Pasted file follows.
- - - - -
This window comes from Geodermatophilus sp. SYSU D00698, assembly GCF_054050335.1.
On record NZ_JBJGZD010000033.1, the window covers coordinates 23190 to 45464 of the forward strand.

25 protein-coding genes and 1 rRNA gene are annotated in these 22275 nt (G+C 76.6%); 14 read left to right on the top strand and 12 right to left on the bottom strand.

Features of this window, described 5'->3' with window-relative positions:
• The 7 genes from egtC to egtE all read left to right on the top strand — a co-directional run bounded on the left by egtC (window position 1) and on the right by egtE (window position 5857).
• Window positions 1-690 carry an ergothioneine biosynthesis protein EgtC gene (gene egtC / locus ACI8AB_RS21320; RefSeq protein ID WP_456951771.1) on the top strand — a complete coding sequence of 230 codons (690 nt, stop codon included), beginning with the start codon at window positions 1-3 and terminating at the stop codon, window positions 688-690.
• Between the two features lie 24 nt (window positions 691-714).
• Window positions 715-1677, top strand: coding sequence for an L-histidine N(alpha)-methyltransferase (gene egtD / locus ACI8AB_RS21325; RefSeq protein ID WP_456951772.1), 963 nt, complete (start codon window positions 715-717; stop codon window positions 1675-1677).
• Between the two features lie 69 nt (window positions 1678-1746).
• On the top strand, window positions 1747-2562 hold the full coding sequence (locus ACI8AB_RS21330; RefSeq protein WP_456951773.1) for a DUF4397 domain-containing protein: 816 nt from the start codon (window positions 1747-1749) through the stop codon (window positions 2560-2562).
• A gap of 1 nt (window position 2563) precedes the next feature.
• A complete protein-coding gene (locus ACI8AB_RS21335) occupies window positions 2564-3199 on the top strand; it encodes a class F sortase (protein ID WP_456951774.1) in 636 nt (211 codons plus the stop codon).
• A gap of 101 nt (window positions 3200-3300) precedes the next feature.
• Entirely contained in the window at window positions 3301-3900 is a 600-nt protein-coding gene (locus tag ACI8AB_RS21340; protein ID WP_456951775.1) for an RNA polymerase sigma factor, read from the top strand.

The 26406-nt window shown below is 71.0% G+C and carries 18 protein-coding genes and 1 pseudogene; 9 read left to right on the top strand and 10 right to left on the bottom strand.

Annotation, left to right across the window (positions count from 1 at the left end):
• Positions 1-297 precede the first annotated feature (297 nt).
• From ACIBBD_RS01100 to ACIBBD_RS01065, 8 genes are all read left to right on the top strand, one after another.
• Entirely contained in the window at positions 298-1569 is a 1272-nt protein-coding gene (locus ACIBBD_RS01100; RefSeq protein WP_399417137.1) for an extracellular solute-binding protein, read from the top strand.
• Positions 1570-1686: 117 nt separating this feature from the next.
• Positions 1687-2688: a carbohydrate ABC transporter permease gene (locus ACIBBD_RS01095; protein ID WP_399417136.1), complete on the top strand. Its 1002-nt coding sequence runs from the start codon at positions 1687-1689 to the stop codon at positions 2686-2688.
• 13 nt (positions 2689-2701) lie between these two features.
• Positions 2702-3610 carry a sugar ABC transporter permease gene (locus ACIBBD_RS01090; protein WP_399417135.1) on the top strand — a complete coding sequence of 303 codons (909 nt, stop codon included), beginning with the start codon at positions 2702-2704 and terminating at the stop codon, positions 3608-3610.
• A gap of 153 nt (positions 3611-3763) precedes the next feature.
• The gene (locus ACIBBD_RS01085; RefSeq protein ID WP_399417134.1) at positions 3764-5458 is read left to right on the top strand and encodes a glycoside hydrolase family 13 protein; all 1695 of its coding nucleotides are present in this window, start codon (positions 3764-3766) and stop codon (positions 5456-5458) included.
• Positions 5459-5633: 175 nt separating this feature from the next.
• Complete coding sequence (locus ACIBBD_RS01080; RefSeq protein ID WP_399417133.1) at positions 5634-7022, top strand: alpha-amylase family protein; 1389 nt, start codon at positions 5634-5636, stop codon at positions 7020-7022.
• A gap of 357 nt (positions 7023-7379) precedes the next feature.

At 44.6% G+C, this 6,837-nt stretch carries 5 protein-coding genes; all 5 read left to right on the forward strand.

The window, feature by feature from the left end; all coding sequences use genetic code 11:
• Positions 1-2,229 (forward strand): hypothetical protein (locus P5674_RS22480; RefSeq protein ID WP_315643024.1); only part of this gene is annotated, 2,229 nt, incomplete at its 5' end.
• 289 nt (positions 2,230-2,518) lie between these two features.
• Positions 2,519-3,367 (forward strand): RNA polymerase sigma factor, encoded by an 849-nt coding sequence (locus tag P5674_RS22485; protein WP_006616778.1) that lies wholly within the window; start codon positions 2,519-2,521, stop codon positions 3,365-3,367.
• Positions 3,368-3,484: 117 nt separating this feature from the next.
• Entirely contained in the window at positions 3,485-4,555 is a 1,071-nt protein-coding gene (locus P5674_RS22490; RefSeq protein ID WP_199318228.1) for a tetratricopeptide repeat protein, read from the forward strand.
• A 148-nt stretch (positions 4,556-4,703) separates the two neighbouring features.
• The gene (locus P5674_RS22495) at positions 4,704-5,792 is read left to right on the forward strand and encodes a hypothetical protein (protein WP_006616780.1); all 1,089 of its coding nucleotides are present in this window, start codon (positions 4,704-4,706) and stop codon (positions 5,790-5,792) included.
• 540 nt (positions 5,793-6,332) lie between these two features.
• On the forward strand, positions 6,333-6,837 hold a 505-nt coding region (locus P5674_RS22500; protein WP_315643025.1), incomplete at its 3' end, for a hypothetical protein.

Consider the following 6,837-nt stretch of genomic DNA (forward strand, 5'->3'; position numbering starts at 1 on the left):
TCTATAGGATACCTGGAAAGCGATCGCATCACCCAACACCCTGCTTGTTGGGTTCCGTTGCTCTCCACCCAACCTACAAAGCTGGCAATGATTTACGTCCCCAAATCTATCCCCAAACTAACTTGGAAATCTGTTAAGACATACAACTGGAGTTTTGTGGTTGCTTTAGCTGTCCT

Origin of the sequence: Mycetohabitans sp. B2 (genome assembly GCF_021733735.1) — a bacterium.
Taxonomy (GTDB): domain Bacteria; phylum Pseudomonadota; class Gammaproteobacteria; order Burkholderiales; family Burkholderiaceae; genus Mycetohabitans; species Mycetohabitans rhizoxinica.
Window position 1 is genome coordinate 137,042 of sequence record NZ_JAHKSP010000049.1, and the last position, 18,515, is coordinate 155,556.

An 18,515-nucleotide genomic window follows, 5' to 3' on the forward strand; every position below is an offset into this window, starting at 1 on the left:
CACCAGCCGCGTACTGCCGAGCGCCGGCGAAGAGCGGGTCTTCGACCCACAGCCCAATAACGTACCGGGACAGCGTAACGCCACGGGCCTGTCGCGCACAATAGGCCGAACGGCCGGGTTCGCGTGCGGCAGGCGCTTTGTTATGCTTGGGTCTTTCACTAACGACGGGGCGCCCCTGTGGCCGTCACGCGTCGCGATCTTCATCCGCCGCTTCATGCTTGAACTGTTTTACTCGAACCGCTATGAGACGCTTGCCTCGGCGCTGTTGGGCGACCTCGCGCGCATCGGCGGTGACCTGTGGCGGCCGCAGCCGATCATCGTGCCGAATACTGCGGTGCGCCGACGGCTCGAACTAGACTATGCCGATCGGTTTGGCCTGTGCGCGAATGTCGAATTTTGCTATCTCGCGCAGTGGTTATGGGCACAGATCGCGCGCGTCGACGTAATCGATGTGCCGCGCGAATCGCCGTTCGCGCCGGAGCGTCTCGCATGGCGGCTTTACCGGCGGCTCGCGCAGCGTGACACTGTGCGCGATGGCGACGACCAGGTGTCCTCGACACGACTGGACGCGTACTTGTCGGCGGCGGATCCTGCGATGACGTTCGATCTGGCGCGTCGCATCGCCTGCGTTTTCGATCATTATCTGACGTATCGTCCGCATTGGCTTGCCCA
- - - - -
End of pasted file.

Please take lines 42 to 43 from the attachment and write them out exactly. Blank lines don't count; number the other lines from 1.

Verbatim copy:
Origin of the sequence: Mycetohabitans sp. B2 (genome assembly GCF_021733735.1) — a bacterium.
Taxonomy (GTDB): domain Bacteria; phylum Pseudomonadota; class Gammaproteobacteria; order Burkholderiales; family Burkholderiaceae; genus Mycetohabitans; species Mycetohabitans rhizoxinica.